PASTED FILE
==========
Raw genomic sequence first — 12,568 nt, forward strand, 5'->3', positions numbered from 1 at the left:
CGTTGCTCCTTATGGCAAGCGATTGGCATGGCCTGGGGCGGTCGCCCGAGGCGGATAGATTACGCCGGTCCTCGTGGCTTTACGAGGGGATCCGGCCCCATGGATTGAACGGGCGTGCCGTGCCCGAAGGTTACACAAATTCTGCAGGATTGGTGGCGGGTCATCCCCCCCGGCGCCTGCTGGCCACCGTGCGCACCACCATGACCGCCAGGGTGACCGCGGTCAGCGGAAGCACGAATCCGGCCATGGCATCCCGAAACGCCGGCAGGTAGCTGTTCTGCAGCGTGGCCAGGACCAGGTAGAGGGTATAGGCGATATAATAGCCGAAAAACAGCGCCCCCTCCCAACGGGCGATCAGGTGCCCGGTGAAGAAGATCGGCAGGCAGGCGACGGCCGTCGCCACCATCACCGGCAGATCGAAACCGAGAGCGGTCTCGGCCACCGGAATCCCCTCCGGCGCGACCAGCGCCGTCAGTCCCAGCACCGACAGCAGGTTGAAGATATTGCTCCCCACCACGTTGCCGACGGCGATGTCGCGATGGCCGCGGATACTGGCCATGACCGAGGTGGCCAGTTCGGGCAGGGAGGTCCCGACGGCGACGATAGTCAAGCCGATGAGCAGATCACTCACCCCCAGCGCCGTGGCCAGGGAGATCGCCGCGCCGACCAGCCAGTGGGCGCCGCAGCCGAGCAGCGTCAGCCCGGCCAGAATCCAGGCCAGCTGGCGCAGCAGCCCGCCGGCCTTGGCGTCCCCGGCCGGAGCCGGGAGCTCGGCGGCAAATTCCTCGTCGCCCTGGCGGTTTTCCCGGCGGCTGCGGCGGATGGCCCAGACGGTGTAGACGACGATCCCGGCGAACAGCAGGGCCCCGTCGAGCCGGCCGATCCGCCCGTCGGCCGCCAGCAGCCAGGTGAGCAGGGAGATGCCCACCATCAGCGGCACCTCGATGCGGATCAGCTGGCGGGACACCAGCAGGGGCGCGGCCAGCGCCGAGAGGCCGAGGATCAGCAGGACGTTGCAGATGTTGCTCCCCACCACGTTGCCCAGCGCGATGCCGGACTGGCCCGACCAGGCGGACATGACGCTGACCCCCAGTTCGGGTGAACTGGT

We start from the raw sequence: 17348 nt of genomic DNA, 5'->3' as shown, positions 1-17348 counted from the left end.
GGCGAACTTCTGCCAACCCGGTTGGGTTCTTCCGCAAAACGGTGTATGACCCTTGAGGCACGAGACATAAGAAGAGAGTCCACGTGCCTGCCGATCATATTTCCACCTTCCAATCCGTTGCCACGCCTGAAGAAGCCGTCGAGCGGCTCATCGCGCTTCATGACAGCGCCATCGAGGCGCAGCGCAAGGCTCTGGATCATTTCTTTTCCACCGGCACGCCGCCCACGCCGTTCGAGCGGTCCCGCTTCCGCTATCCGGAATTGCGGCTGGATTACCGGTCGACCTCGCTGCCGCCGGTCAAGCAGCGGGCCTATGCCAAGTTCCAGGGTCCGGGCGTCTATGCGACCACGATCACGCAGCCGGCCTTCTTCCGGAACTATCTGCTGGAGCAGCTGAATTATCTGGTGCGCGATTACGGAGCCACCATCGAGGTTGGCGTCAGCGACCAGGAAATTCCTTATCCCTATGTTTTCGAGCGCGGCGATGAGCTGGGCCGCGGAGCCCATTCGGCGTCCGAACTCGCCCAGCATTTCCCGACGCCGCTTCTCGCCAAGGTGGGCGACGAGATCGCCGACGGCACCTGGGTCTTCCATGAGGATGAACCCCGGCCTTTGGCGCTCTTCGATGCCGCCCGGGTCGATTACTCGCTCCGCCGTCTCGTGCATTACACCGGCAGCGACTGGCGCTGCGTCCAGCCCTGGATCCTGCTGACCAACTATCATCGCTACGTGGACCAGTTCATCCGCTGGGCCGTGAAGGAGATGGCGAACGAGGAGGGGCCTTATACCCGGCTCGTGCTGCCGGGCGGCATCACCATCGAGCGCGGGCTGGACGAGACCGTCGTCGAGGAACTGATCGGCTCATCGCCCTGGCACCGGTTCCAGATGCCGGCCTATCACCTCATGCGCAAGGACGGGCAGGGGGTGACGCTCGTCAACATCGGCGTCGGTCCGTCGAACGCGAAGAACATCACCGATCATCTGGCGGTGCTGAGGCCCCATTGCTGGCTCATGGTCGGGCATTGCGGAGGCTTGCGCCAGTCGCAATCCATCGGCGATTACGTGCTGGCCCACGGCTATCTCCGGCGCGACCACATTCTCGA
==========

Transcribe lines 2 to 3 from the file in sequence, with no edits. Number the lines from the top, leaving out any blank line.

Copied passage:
CGTTGCTCCTTATGGCAAGCGATTGGCATGGCCTGGGGCGGTCGCCCGAGGCGGATAGATTACGCCGGTCCTCGTGGCTTTACGAGGGGATCCGGCCCCATGGATTGAACGGGCGTGCCGTGCCCGAAGGTTACACAAATTCTGCAGGATTGGTGGCGGGTCATCCCCCCCGGCGCCTGCTGGCCACCGTGCGCACCACCATGACCGCCAGGGTGACCGCGGTCAGCGGAAGCACGAATCCGGCCATGGCATCCCGAAACGCCGGCAGGTAGCTGTTCTGCAGCGTGGCCAGGACCAGGTAGAGGGTATAGGCGATATAATAGCCGAAAAACAGCGCCCCCTCCCAACGGGCGATCAGGTGCCCGGTGAAGAAGATCGGCAGGCAGGCGACGGCCGTCGCCACCATCACCGGCAGATCGAAACCGAGAGCGGTCTCGGCCACCGGAATCCCCTCCGGCGCGACCAGCGCCGTCAGTCCCAGCACCGACAGCAGGTTGAAGATATTGCTCCCCACCACGTTGCCGACGGCGATGTCGCGATGGCCGCGGATACTGGCCATGACCGAGGTGGCCAGTTCGGGCAGGGAGGTCCCGACGGCGACGATAGTCAAGCCGATGAGCAGATCACTCACCCCCAGCGCCGTGGCCAGGGAGATCGCCGCGCCGACCAGCCAGTGGGCGCCGCAGCCGAGCAGCGTCAGCCCGGCCAGAATCCAGGCCAGCTGGCGCAGCAGCCCGCCGGCCTTGGCGTCCCCGGCCGGAGCCGGGAGCTCGGCGGCAAATTCCTCGTCGCCCTGGCGGTTTTCCCGGCGGCTGCGGCGGATGGCCCAGACGGTGTAGACGACGATCCCGGCGAACAGCAGGGCCCCGTCGAGCCGGCCGATCCGCCCGTCGGCCGCCAGCAGCCAGGTGAGCAGGGAGATGCCCACCATCAGCGGCACCTCGATGCGGATCAGCTGGCGGGACACCAGCAGGGGCGCGGCCAGCGCCGAGAGGCCGAGGATCAGCAGGACGTTGCAGATGTTGCTCCCCACCACGTTGCCCAGCGCGATGCCGGACTGGCCCGACCAGGCGGACATGACGCTGACCCCCAGTTCGGGTGAACTGGT

We start from the raw sequence: 17348 nt of genomic DNA, 5'->3' as shown, positions 1-17348 counted from the left end.